stick to

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stick to (something)

1. To remain loyal to, committed to, or supportive of something. Are you still sticking to your decision to fire him? So far, he's sticking to the same story he gave police.
2. To continue or persist in doing, believing, or using something. I think we'll stick to our normal suppliers, but thanks for the offer. You should really stick to selling used cars, because your stand-up routine is terrible.
See also: stick, to
Farlex Dictionary of Idioms. © 2015 Farlex, Inc, all rights reserved.

stick to someone or something

1. Lit. to adhere to someone or something; to remain affixed to someone or something. The tape stuck to me and I couldn't get it off. This stamp won't stick to the envelope.
2. Fig. to continue to accompany someone or something. stick to me and I'll lead you out of here. stick to the group of us, and you'll be okay.
3. Fig. to continue to use or employ someone or something. I'll stick to Jill. she does a good job and she's my friend. We decided to stick to our present supplier.
See also: stick, to
McGraw-Hill Dictionary of American Idioms and Phrasal Verbs. © 2002 by The McGraw-Hill Companies, Inc.

stick to

1. Remain loyal; see stick by.
2. Persist in or continue applying oneself to, as in I'm sticking to my opinion that he's basically honest, or The music teacher told John to stick to the clarinet, at least until the end of the year . [First half of 1500s] Also see stick to one's guns; stick to one's last.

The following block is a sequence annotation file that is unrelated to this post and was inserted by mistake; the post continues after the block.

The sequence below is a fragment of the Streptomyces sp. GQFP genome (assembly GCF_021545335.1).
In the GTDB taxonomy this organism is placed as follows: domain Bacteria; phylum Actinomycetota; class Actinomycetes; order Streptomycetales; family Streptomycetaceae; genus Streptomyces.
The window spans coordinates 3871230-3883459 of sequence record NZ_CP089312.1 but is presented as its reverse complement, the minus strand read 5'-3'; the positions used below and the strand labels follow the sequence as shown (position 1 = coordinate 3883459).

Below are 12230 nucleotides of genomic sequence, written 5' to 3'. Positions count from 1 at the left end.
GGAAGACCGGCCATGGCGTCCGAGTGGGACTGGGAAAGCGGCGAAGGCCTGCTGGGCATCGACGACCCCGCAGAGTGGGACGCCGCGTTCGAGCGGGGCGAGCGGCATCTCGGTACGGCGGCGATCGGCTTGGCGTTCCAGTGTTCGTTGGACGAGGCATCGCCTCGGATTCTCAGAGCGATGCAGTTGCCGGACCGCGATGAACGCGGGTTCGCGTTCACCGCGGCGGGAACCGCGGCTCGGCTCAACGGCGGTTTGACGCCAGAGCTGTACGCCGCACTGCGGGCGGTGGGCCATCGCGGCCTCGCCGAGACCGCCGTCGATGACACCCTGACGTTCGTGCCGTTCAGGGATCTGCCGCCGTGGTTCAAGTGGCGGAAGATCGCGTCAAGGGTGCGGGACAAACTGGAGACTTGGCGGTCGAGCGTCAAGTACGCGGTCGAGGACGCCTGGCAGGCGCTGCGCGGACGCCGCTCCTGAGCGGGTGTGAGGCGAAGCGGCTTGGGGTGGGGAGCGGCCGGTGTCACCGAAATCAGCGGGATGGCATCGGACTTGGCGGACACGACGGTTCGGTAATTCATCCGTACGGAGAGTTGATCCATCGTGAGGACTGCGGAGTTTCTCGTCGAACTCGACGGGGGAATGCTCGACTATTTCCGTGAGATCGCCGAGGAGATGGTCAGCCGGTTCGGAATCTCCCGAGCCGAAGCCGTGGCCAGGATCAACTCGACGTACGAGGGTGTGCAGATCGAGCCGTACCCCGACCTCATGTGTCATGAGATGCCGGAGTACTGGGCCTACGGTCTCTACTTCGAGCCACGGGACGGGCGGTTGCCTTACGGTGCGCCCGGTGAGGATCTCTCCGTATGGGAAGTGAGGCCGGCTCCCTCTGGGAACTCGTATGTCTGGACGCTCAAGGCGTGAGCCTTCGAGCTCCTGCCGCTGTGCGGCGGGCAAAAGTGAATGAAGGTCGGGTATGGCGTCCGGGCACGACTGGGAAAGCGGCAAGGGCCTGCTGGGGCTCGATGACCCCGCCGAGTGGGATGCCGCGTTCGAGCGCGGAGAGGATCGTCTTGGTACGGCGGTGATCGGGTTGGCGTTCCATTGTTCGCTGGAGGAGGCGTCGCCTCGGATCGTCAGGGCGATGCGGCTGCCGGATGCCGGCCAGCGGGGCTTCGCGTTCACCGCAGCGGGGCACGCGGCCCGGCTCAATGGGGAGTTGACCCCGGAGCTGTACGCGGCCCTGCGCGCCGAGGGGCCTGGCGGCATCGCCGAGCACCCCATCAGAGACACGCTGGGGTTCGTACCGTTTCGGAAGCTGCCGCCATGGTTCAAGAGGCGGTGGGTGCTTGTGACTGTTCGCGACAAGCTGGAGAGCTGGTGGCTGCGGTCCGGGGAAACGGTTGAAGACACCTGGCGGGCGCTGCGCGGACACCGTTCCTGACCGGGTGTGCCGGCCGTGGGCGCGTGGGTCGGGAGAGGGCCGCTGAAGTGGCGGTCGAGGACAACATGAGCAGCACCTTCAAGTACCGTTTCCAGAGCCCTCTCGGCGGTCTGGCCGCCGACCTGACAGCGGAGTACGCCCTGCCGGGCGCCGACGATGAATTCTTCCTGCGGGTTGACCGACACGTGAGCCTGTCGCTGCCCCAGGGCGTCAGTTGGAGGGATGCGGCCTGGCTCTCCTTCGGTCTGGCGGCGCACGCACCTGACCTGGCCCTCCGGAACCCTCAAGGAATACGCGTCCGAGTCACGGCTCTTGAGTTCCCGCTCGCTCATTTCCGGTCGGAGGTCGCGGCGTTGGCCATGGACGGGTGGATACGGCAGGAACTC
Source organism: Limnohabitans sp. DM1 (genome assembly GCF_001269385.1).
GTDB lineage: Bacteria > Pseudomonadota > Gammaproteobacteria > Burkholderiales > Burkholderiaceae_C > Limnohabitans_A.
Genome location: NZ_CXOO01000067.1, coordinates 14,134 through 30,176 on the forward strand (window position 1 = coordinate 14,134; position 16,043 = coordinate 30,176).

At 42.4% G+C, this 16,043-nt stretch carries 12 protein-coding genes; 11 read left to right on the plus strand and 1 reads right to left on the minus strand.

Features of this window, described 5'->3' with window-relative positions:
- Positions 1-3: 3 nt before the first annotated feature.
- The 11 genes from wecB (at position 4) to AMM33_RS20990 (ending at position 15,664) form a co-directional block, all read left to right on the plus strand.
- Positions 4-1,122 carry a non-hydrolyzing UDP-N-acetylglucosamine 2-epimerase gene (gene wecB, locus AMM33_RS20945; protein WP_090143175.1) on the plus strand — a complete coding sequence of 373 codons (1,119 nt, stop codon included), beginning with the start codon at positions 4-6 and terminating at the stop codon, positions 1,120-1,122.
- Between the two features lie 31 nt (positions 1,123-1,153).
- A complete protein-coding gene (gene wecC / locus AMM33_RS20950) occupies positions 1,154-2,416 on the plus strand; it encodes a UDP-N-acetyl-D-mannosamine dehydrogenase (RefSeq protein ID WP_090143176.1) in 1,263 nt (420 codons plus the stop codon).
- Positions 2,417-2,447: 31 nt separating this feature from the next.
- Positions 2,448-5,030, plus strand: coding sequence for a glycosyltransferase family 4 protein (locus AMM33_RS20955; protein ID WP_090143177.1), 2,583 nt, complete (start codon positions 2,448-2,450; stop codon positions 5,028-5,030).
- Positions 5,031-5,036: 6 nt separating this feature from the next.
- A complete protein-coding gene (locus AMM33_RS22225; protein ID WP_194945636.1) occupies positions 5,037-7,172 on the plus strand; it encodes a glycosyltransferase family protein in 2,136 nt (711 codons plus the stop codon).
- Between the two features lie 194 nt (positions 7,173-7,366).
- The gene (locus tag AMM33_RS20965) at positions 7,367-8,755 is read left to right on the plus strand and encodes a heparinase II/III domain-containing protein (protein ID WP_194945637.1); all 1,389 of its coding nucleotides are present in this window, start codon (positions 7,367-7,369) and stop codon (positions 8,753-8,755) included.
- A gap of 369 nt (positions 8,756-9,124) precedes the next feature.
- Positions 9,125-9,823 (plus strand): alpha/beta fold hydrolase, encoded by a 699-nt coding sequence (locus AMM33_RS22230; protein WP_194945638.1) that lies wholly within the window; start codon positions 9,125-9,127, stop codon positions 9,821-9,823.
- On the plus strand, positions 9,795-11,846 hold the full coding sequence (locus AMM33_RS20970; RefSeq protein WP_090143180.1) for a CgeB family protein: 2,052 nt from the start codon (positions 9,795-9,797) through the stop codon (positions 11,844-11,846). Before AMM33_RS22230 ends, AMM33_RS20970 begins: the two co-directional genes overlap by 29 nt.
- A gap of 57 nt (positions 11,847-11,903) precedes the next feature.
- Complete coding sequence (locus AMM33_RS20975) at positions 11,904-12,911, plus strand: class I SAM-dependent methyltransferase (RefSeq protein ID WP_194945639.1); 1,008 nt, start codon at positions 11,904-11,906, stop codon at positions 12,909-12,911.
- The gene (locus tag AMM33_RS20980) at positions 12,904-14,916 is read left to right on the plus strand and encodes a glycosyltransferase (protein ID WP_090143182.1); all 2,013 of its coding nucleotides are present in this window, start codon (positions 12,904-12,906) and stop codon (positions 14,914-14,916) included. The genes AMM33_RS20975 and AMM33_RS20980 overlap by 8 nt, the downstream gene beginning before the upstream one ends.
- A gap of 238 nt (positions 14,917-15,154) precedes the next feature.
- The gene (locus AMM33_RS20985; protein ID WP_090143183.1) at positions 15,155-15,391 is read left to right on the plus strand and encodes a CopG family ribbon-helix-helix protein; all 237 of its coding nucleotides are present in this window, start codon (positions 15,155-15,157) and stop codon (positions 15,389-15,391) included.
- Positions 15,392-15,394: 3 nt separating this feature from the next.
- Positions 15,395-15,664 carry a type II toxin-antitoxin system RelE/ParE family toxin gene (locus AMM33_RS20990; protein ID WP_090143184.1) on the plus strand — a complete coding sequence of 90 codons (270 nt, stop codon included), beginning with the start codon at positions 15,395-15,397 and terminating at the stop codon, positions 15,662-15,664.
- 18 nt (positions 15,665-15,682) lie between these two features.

See also: stick, to
The American Heritage® Dictionary of Idioms by Christine Ammer. Copyright © 2003, 1997 by The Christine Ammer 1992 Trust. Published by Houghton Mifflin Harcourt Publishing Company. All rights reserved.

stick to

1. To tend to remain in contact with and attached to something: Peanut butter sticks to the top of your mouth.
2. To adhere to some plan and not deviate from it: The writer stuck to her original idea when her friends made other suggestions. We stuck to the main roads and avoided any dark alleys. You should stick to doing what you know best.
See also: stick, to
The American Heritage® Dictionary of Phrasal Verbs. Copyright © 2005 by Houghton Mifflin Harcourt Publishing Company. Published by Houghton Mifflin Harcourt Publishing Company. All rights reserved.
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References in periodicals archive ?
STICK TO: Giving yourself a lift6 MONTHSAVOID: Crop tops
STICK TO: Well, a bra and T-shirt wouldn't go amiss7 MONTHSAVOID: Lowering hemlines
STICK TO: Raising necklines for a less trailer-trashy look
STICK TO: A maternity swimsuit9 MONTHSAVOID: Stripes at all costs
[Joe pulls the end part out of the original stick that has a mark at the four-fifths position only and joins this one piece to the original stick to make a stick that is one-fifth longer than the original (see fig.
He then pulled out four-sevenths of the candy stick to give to an observer.
Chambers argues that adhesion molecules, rather than making cancer cells stick to blood vessel walls in particular organs, may help cancer cells slip from the bloodstream into the organ.
Because the mercury would no longer stick to the glass as it rotated, the liquid metal remained at rest, and no barometer light was seen.
Once the malaria parasite infects a host's red blood cells, it makes proteins that help the infected cells stick to the inner walls of blood vessels.
This makes the infected red cells stick to uninfected red cells and to the walls of tiny veins, preventing infected cells from being swept into the spleen.
They found that these merozoites divided to form a group of new merozoites that could stick to 10 different cell adhesion molecules.
On one hand, these molecules often stick to surfaces where they don't belong, fouling contact lenses or leading to clots in artificial blood vessels, implanted valves and otehr biomedical devices.
Prime report developing organic films to test how well proteins stick to different materials.